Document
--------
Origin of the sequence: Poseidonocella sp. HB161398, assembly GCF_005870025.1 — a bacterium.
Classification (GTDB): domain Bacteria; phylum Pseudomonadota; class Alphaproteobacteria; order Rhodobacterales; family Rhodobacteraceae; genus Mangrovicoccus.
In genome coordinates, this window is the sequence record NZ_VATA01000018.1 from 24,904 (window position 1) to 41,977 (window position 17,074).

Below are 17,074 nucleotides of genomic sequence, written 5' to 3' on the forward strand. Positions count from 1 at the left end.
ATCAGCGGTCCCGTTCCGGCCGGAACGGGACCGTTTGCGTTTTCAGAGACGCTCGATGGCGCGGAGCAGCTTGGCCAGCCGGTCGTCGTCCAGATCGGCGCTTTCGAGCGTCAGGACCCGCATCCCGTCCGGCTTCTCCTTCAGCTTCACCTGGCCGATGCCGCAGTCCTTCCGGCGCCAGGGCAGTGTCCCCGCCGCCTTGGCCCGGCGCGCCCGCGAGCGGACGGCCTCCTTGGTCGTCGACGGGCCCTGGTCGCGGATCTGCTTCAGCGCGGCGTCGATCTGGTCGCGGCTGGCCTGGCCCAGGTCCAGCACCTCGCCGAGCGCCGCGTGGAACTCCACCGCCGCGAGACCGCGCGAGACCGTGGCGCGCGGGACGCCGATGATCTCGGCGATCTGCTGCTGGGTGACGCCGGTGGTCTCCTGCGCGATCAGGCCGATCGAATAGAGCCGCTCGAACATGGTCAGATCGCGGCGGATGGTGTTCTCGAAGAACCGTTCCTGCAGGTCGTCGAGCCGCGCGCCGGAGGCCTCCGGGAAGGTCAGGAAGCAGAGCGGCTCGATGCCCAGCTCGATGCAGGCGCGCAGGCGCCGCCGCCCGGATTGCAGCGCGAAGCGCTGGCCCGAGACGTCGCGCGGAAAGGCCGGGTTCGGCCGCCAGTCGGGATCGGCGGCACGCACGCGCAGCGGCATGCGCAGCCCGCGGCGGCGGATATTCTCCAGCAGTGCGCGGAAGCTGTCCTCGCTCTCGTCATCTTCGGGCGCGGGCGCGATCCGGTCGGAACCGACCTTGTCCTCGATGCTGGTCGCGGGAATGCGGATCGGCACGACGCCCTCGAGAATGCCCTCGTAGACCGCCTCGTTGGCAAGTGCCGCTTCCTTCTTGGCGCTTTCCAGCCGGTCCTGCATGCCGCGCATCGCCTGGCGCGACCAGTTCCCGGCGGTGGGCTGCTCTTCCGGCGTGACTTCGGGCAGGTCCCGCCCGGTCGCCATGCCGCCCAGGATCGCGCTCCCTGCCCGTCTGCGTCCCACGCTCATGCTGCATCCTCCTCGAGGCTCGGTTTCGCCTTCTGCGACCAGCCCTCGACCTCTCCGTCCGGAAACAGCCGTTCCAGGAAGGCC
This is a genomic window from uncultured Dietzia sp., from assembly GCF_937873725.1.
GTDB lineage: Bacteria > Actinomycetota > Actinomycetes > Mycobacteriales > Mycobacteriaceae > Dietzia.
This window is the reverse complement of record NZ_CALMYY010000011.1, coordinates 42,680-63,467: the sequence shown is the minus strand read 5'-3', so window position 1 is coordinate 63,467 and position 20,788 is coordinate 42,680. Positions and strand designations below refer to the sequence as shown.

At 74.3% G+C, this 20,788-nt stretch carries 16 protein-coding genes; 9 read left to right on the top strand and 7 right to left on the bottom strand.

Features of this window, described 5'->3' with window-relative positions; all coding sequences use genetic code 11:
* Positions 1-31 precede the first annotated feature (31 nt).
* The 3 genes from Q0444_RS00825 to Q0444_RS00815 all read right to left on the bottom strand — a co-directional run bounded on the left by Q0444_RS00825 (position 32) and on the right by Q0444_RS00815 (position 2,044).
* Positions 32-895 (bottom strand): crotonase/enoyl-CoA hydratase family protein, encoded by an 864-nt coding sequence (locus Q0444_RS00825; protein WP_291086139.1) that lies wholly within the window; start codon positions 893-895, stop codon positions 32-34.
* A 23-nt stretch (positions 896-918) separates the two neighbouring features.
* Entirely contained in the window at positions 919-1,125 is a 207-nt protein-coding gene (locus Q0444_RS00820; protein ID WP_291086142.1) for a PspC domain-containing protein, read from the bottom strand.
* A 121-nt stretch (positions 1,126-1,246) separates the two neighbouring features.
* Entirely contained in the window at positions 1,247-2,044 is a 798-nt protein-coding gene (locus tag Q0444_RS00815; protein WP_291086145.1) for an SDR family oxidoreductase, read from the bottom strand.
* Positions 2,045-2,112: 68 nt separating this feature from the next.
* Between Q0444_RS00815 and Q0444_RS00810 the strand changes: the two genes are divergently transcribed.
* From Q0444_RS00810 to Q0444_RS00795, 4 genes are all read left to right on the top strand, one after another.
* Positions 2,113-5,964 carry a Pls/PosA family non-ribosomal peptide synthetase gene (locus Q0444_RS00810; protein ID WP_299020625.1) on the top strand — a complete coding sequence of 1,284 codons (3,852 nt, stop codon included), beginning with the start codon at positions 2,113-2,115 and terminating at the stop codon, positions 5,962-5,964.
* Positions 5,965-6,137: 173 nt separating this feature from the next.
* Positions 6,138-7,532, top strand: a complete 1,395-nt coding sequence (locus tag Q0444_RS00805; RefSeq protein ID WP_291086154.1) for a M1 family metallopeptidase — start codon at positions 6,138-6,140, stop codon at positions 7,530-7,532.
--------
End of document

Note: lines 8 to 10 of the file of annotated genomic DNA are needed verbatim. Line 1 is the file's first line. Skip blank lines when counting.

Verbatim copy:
This window is the reverse complement of record NZ_CALMYY010000011.1, coordinates 42,680-63,467: the sequence shown is the minus strand read 5'-3', so window position 1 is coordinate 63,467 and position 20,788 is coordinate 42,680. Positions and strand designations below refer to the sequence as shown.

At 74.3% G+C, this 20,788-nt stretch carries 16 protein-coding genes; 9 read left to right on the top strand and 7 right to left on the bottom strand.

Features of this window, described 5'->3' with window-relative positions; all coding sequences use genetic code 11: